The announcements of cloned babies "whether true or false, allow the Raelians' sect to be known throughout the world," Vorilhon, as known as Rael, told 300 followers gathered here Sunday.

In effect, Rael confirmed an explanation given to ZENIT last week by Massimo Introvigne, director of the Center of Studies for New Religions. Introvigne speculated that Vorilhon, like other leaders of religious movements criticized by the media, strive on publicity.

Brigitte Boisselier, director of Clonaid, an enterprise linked to the Raelians, claimed Dec. 27 in Florida that the first human cloned in a laboratory had already been born. She has not offered the scientific evidence of this.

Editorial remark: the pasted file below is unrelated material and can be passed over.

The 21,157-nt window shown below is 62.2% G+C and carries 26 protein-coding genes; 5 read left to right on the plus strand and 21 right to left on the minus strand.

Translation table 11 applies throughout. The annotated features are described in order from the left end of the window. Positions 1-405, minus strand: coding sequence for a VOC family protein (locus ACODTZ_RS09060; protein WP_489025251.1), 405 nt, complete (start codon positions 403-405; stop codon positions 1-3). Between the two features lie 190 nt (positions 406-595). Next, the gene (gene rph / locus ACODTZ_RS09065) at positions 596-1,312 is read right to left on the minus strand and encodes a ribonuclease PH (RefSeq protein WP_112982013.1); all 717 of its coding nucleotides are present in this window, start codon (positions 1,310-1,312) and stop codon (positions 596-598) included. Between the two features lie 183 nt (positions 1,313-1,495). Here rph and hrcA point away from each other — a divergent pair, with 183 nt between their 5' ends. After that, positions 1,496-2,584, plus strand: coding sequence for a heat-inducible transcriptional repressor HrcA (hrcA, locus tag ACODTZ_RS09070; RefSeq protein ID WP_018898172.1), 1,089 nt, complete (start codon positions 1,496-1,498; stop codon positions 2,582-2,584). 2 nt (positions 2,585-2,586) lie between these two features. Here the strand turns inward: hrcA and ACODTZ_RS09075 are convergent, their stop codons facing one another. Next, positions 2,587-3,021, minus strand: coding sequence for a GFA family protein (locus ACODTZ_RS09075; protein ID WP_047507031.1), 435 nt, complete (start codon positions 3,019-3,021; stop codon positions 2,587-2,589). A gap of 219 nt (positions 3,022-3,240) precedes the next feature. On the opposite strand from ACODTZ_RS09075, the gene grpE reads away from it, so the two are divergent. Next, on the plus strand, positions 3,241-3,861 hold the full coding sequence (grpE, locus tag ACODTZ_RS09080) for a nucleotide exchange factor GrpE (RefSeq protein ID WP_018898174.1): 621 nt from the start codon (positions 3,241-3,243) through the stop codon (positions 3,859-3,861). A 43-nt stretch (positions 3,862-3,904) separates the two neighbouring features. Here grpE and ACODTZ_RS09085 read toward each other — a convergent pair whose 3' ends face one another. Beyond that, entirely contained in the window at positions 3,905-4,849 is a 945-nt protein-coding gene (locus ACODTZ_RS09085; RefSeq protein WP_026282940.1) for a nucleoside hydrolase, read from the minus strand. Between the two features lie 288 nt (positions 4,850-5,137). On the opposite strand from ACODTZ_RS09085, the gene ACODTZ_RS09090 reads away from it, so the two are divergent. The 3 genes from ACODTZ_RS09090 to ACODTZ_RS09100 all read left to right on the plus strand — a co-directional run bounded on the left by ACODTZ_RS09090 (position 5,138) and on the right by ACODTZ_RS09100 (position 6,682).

"If Brigitte Boisselier has done it, she has achieved a wonderful thing and should receive a Nobel prize," Vorilhon said Sunday.

"If it isn't true," he added, "it's the most beautiful scientific joke but, in any case, it has allowed us to communicate our messages to the whole planet. I want to thank Brigitte eternally for it, and when I say eternally, I mean it."